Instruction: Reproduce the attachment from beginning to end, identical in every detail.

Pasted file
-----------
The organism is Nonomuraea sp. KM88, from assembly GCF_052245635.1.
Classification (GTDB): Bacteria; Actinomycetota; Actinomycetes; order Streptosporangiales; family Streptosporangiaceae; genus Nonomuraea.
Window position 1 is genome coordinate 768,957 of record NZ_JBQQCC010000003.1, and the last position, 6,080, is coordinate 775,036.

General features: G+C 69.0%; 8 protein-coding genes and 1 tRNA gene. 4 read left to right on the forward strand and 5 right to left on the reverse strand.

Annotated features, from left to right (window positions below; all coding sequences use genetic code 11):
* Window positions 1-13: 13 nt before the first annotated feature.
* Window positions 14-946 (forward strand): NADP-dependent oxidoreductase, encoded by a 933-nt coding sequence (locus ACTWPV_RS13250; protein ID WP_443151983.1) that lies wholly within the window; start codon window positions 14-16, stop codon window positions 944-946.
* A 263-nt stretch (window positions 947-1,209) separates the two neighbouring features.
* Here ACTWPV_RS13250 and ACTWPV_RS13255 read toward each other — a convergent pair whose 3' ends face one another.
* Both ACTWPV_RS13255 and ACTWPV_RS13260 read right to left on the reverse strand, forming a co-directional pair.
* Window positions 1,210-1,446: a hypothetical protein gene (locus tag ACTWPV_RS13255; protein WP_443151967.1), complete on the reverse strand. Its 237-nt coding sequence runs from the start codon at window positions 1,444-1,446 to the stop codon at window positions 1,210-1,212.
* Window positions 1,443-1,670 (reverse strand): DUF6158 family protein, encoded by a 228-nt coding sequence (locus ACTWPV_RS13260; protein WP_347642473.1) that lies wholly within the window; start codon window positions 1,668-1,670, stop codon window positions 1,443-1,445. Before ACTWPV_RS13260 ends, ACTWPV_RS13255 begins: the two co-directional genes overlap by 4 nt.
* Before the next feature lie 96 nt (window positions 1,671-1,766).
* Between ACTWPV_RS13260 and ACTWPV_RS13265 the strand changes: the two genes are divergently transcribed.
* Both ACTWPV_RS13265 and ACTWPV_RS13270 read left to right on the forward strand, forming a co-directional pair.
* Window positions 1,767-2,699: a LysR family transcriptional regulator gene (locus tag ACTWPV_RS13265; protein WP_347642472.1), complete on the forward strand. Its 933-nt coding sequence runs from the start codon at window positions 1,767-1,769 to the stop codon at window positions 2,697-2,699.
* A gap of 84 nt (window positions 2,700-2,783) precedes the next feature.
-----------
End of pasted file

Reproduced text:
The organism is Nonomuraea sp. KM88, from assembly GCF_052245635.1.
Classification (GTDB): Bacteria; Actinomycetota; Actinomycetes; order Streptosporangiales; family Streptosporangiaceae; genus Nonomuraea.
Window position 1 is genome coordinate 768,957 of record NZ_JBQQCC010000003.1, and the last position, 6,080, is coordinate 775,036.

General features: G+C 69.0%; 8 protein-coding genes and 1 tRNA gene. 4 read left to right on the forward strand and 5 right to left on the reverse strand.

Annotated features, from left to right (window positions below; all coding sequences use genetic code 11):
* Window positions 1-13: 13 nt before the first annotated feature.
* Window positions 14-946 (forward strand): NADP-dependent oxidoreductase, encoded by a 933-nt coding sequence (locus ACTWPV_RS13250; protein ID WP_443151983.1) that lies wholly within the window; start codon window positions 14-16, stop codon window positions 944-946.
* A 263-nt stretch (window positions 947-1,209) separates the two neighbouring features.
* Here ACTWPV_RS13250 and ACTWPV_RS13255 read toward each other — a convergent pair whose 3' ends face one another.
* Both ACTWPV_RS13255 and ACTWPV_RS13260 read right to left on the reverse strand, forming a co-directional pair.
* Window positions 1,210-1,446: a hypothetical protein gene (locus tag ACTWPV_RS13255; protein WP_443151967.1), complete on the reverse strand. Its 237-nt coding sequence runs from the start codon at window positions 1,444-1,446 to the stop codon at window positions 1,210-1,212.
* Window positions 1,443-1,670 (reverse strand): DUF6158 family protein, encoded by a 228-nt coding sequence (locus ACTWPV_RS13260; protein WP_347642473.1) that lies wholly within the window; start codon window positions 1,668-1,670, stop codon window positions 1,443-1,445. Before ACTWPV_RS13260 ends, ACTWPV_RS13255 begins: the two co-directional genes overlap by 4 nt.
* Before the next feature lie 96 nt (window positions 1,671-1,766).
* Between ACTWPV_RS13260 and ACTWPV_RS13265 the strand changes: the two genes are divergently transcribed.
* Both ACTWPV_RS13265 and ACTWPV_RS13270 read left to right on the forward strand, forming a co-directional pair.
* Window positions 1,767-2,699: a LysR family transcriptional regulator gene (locus tag ACTWPV_RS13265; protein WP_347642472.1), complete on the forward strand. Its 933-nt coding sequence runs from the start codon at window positions 1,767-1,769 to the stop codon at window positions 2,697-2,699.
* A gap of 84 nt (window positions 2,700-2,783) precedes the next feature.